An NIHR PHR funded project in collaboration with Forestry Commission Scotland
The study’s aim is to provide robust and generalisable causal evidence for impact on mental health within deprived communities that receive an intervention designed to increase their contact with natural environments.
The project is designed to take advantage of a rare opportunity for a prospective study, where planned interventions to enhance urban populations’ access to natural environments provide a ‘natural experiment’ and mental health impacts of the interventions can be evaluated at a community level, over time.
Forestry Commission Scotland (FCS) has an £8m/yr programme - Woods In and Around Town (WIAT) - focused on improving health and quality of life in towns and cities. WIAT works with deprived communities to regenerate local woods and promote them as safe and accessible places for enjoying the outdoors. Such interventions may be followed by other providers in future, if shown to be effective. The WIAT programme aims to increase contact with local woodlands by community residents, contributing to improved mental health and wellbeing.
This proposal aims to assess the impact of this environmental intervention on community-level health, mental wellbeing in particular. The WIAT scheme represents a rare and valuable opportunity to carry out a prospective evaluation of the health impacts of change in, and promotion of, woodland environments for recreation. Selected sites, matched to intervention sites, will be used as controls.
Poor mental health is a major public health problem. For example, it is estimated that 27% of the EU adult population experienced poor mental health in the past year; that’s 83 million people. These problems are expensive too. In Scotland alone, where this project is based, they are thought to cost £10.7billion. Improving people’s mental health and wellbeing is therefore a priority. The problem is we are not sure how to do this when so many people are affected. The environments we live in might be able to help. Seeing and visiting natural environments, such as woodlands and parklands, can be good for health and wellbeing. Not only do these environments make you feel better, they can also benefit your body and mind in measurable ways. In particular, they can reduce stress. We know this from experiments which take people into woodlands or gardens. The results show that they feel better and that those effects last when they return to their normal lives. This is useful, but it’s not clear how much they match what happens in people’s everyday experience because the results are from scientific experiments, not real life. To find out whether better physical environments can help with this public health problem, we need to explore whether changing the environments in which people live has an impact on their health. In particular, we would like to find out if it can help poorer communities, who often face particularly high levels of stress and mental health problems.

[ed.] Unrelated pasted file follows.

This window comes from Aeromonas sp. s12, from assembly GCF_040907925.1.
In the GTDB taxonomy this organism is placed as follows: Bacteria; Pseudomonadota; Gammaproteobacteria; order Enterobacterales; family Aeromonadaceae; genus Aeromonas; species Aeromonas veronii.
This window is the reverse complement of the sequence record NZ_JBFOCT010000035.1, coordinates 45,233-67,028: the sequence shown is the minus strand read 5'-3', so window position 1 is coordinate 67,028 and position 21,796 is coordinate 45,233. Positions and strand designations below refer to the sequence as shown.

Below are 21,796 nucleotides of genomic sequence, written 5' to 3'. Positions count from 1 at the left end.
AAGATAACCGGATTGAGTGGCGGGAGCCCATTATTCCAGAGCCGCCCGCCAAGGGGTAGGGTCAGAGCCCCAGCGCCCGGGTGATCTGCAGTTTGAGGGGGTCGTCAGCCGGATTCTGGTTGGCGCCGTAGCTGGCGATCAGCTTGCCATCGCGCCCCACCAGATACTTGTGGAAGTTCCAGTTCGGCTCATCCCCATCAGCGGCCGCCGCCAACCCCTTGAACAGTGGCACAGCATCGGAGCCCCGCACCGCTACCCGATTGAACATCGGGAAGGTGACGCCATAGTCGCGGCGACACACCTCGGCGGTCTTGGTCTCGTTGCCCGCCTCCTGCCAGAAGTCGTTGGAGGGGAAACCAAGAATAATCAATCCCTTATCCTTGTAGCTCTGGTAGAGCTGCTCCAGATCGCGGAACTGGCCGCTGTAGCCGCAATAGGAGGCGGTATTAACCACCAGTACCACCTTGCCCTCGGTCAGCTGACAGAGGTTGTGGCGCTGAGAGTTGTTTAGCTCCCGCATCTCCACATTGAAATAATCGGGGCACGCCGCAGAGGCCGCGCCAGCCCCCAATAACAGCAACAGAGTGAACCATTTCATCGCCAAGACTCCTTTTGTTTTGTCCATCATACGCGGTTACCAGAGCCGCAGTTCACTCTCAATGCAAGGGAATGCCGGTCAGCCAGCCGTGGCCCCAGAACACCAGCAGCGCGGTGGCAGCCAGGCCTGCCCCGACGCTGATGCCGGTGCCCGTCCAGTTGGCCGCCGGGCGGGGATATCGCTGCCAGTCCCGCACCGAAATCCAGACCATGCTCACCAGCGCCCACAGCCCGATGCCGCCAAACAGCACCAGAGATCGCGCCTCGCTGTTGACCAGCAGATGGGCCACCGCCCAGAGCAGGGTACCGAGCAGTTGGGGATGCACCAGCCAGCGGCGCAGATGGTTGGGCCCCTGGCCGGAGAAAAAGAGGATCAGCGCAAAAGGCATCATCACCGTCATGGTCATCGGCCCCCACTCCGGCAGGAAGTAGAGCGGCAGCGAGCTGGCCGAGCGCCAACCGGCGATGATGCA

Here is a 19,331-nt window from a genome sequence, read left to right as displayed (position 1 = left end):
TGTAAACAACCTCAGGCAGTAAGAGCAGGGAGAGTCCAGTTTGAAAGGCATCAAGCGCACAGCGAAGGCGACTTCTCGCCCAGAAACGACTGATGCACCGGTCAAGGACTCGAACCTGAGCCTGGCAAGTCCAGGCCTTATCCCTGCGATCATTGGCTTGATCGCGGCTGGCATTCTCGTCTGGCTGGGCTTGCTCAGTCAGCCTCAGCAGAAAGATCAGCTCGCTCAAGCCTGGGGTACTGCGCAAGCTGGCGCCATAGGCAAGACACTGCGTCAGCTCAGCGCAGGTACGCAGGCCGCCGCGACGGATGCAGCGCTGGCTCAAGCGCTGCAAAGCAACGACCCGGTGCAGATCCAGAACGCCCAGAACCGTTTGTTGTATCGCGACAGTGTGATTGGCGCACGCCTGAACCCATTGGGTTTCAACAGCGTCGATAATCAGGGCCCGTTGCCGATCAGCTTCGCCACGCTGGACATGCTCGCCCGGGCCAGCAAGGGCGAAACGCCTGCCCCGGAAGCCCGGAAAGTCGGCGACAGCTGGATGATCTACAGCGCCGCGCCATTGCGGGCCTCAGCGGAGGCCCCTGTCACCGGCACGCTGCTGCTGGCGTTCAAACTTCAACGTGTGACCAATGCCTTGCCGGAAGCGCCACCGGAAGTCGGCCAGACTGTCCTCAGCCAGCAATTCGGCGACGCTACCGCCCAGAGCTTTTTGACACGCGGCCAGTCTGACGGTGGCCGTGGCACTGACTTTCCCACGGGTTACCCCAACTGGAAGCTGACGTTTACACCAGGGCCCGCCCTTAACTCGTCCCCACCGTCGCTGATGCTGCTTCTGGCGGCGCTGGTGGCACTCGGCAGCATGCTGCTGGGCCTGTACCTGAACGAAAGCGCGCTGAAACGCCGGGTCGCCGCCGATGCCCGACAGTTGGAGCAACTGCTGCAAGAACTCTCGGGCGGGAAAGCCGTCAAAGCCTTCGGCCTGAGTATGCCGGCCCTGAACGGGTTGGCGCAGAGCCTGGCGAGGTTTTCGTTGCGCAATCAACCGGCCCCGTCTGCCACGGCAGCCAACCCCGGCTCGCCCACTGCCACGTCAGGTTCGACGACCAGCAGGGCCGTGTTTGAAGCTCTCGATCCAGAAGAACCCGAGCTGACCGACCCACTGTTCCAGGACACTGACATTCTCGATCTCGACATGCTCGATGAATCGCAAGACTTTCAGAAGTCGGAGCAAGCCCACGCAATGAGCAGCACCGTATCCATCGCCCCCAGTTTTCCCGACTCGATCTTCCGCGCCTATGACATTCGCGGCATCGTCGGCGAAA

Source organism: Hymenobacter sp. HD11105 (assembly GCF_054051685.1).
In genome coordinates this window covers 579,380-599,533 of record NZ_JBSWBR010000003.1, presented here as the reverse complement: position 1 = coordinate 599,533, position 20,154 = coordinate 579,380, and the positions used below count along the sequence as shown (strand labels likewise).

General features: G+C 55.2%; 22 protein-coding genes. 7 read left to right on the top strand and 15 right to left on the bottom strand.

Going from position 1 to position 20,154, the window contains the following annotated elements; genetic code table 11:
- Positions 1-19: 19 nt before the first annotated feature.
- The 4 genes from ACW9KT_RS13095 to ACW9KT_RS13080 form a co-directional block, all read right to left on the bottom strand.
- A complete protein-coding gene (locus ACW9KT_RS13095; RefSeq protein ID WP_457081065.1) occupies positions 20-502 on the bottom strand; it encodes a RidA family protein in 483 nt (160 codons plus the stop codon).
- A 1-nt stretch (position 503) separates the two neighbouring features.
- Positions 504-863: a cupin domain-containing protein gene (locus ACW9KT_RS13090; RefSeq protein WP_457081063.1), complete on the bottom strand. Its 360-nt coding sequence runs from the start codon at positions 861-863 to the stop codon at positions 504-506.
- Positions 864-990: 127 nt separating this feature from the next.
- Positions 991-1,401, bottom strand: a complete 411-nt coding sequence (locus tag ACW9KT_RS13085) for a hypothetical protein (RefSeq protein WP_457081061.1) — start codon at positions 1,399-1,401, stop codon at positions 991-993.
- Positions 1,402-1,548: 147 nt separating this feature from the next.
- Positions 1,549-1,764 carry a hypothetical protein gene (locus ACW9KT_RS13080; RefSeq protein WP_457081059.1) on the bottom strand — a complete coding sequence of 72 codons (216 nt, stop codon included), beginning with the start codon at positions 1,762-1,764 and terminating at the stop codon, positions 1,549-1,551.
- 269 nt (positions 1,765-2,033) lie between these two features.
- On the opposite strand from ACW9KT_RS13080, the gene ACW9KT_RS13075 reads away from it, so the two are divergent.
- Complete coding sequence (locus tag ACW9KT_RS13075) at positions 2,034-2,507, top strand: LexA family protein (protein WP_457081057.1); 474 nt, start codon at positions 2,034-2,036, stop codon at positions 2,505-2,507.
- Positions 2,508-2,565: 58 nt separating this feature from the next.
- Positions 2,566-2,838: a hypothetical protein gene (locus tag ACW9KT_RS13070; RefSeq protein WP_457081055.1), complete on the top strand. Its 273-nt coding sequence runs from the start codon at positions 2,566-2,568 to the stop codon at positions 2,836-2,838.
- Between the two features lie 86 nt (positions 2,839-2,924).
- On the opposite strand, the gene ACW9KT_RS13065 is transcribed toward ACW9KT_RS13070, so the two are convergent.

Although there are many woods in and around deprived communities, they are often not easy for local people to enter and use, they lack facilities or information, and ways to enjoy the woods are not well promoted. The Forestry Commission Scotland (FCS) has a programme to work with local people to open these sites up, add better facilities and offer activities like walking groups to encourage use. Our study will evaluate the impacts on health of this programme. We are looking for answers to some specific questions that will tell us how well projects under the programme have worked: do local people become more aware of their nearby woodlands and start to use them more? Do people’s stress levels go down? Does this happen equally across the community, or do men benefit more than women, for example? We will use a standard way of measuring how stressed people are; it’s been used in other studies before and is good at picking up the effects of different environments on stress. We will also study what has most effect: is it physical change in the woodland environment itself or is it local people becoming involved in activities like organised walks afterwards? Finally, we will also work out whether any effects that the scheme has are good value for money.
The study will take place in central Scotland. The study will work with three deprived communities where local woods are changed, and three where they are not. This comparison between places that experience change in their woodlands and places that don’t will allow us to be more sure that any changes we see in the communities’ mental health is really due to the forestry scheme. Local residents will be surveyed three times as the FCS work progresses. All data collected are anonymous and will be held securely by the research team; no-one has to take part if they don’t want to. We will also carefully monitor what actually changes in the woodlands, and talk with local people to hear their views on the scheme and how is has affected them (or not).
Our team has considerable experience in this kind of work and has already piloted the research in a smaller study with similar communities. The FCS is paying for all changes to the woods and their promotion. We need funding to carry out the surveys, monitor what changes in the woods and the community, and share the results with those responsible for public health, land planning and management, as well as with the communities themselves. Our findings will give organisations and policy makers better information on how to plan future forestry and green space schemes for the health of local communities.